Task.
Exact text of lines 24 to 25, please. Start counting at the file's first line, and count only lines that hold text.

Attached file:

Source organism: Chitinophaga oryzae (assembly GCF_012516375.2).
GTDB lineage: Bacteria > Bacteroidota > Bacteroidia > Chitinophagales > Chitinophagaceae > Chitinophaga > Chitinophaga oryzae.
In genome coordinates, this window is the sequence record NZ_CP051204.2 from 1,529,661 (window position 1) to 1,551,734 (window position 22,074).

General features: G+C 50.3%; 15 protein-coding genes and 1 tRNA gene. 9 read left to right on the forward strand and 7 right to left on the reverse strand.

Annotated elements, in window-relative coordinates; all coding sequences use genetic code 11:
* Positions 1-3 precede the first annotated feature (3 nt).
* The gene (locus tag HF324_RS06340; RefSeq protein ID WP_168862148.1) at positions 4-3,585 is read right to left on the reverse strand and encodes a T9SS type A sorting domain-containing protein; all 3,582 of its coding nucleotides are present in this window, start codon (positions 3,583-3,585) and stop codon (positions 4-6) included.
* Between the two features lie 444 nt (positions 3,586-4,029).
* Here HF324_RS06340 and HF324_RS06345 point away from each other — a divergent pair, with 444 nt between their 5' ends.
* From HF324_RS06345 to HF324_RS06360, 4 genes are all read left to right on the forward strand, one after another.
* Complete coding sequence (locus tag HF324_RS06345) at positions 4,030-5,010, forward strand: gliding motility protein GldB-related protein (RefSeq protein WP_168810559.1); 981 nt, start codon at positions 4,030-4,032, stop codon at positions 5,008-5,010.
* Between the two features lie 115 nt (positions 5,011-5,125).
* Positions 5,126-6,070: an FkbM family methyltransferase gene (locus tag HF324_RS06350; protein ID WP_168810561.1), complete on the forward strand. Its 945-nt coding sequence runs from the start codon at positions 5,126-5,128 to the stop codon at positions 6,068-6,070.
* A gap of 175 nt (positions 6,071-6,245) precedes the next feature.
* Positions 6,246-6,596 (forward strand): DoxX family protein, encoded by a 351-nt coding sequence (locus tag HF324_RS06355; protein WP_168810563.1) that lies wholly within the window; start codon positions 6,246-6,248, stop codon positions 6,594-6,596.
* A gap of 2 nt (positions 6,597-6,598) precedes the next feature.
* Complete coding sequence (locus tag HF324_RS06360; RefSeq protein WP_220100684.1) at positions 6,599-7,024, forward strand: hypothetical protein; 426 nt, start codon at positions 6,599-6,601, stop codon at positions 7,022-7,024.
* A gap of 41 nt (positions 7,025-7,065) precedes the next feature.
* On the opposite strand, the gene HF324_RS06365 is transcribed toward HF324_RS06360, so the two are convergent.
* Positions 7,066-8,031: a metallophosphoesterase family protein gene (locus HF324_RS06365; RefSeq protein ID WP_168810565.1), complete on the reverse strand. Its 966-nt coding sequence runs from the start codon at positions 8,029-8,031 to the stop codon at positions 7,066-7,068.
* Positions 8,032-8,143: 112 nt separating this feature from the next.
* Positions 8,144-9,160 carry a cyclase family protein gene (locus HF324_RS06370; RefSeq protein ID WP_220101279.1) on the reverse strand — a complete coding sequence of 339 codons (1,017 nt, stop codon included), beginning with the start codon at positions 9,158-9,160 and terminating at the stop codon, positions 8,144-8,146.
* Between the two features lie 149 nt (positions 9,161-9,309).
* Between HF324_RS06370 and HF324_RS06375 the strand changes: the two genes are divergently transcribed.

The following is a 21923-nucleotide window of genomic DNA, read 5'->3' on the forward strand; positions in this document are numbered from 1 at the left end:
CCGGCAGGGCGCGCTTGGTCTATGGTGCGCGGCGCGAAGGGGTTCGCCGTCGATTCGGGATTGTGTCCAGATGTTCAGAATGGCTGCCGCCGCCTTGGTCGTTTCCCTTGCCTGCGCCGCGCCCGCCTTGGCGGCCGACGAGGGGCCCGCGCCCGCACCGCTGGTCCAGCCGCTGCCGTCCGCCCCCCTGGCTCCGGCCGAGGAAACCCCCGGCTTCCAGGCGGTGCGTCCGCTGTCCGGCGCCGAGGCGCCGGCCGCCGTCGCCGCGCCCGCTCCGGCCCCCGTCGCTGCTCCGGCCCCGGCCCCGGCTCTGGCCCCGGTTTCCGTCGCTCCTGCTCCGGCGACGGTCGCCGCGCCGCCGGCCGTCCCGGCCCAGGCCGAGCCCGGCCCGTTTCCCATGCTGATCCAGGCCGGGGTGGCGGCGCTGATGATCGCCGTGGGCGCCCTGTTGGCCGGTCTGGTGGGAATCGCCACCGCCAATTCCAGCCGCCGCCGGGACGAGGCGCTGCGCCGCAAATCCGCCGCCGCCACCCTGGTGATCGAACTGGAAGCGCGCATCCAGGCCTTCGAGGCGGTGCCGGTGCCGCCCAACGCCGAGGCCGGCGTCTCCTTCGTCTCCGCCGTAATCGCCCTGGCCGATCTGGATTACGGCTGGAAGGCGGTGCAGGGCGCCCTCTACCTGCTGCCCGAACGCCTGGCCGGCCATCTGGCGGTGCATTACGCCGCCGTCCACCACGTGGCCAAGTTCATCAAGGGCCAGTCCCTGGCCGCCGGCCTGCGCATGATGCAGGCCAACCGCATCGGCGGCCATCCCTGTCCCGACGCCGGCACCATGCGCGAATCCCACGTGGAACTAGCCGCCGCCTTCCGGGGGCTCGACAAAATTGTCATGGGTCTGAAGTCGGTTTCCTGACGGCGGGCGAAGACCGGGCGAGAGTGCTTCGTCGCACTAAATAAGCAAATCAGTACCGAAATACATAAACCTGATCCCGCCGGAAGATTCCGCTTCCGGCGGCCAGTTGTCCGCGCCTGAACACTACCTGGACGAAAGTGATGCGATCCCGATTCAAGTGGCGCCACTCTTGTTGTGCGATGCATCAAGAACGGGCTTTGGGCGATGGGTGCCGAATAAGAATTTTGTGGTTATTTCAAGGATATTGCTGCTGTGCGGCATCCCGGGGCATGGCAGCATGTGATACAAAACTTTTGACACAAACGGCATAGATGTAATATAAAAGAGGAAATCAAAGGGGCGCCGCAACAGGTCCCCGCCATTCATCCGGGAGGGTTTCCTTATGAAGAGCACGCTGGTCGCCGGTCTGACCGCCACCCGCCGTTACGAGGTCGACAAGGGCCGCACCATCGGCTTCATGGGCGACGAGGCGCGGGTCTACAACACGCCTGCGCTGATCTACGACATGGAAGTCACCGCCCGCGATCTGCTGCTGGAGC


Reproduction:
* Between HF324_RS06370 and HF324_RS06375 the strand changes: the two genes are divergently transcribed.

The following is a 21923-nucleotide window of genomic DNA, read 5'->3' on the forward strand; positions in this document are numbered from 1 at the left end: